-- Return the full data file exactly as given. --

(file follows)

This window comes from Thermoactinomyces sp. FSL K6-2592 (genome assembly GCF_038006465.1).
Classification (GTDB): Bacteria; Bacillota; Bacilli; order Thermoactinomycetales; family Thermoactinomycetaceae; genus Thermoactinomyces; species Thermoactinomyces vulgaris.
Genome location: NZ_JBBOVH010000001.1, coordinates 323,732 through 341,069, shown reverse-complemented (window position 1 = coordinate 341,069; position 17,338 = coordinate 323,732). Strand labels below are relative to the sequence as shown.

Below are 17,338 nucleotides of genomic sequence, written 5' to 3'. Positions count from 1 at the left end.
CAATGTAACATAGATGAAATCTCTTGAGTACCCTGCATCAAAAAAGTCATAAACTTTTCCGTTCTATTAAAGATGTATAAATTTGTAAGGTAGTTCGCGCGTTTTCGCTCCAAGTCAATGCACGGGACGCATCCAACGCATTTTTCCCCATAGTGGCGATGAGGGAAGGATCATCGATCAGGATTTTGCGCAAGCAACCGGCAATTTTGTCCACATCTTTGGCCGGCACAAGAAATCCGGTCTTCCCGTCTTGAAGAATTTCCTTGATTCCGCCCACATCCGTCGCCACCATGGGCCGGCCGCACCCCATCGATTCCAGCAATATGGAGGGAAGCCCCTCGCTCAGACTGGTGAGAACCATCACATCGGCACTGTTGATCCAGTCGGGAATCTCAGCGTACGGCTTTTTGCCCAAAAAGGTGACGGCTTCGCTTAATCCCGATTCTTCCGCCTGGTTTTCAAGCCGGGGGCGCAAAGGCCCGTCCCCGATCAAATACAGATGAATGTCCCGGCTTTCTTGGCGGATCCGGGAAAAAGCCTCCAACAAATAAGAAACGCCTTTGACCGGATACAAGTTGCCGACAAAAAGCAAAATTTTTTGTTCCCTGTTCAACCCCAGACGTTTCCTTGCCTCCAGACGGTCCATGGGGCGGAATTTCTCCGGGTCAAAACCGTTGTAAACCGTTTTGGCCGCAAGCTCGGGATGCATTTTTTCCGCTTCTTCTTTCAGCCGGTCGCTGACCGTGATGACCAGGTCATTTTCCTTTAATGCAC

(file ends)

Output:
This window comes from Thermoactinomyces sp. FSL K6-2592 (genome assembly GCF_038006465.1).
Classification (GTDB): Bacteria; Bacillota; Bacilli; order Thermoactinomycetales; family Thermoactinomycetaceae; genus Thermoactinomyces; species Thermoactinomyces vulgaris.
Genome location: NZ_JBBOVH010000001.1, coordinates 323,732 through 341,069, shown reverse-complemented (window position 1 = coordinate 341,069; position 17,338 = coordinate 323,732). Strand labels below are relative to the sequence as shown.

Below are 17,338 nucleotides of genomic sequence, written 5' to 3'. Positions count from 1 at the left end.
CAATGTAACATAGATGAAATCTCTTGAGTACCCTGCATCAAAAAAGTCATAAACTTTTCCGTTCTATTAAAGATGTATAAATTTGTAAGGTAGTTCGCGCGTTTTCGCTCCAAGTCAATGCACGGGACGCATCCAACGCATTTTTCCCCATAGTGGCGATGAGGGAAGGATCATCGATCAGGATTTTGCGCAAGCAACCGGCAATTTTGTCCACATCTTTGGCCGGCACAAGAAATCCGGTCTTCCCGTCTTGAAGAATTTCCTTGATTCCGCCCACATCCGTCGCCACCATGGGCCGGCCGCACCCCATCGATTCCAGCAATATGGAGGGAAGCCCCTCGCTCAGACTGGTGAGAACCATCACATCGGCACTGTTGATCCAGTCGGGAATCTCAGCGTACGGCTTTTTGCCCAAAAAGGTGACGGCTTCGCTTAATCCCGATTCTTCCGCCTGGTTTTCAAGCCGGGGGCGCAAAGGCCCGTCCCCGATCAAATACAGATGAATGTCCCGGCTTTCTTGGCGGATCCGGGAAAAAGCCTCCAACAAATAAGAAACGCCTTTGACCGGATACAAGTTGCCGACAAAAAGCAAAATTTTTTGTTCCCTGTTCAACCCCAGACGTTTCCTTGCCTCCAGACGGTCCATGGGGCGGAATTTCTCCGGGTCAAAACCGTTGTAAACCGTTTTGGCCGCAAGCTCGGGATGCATTTTTTCCGCTTCTTCTTTCAGCCGGTCGCTGACCGTGATGACCAGGTCATTTTCCTTTAATGCAC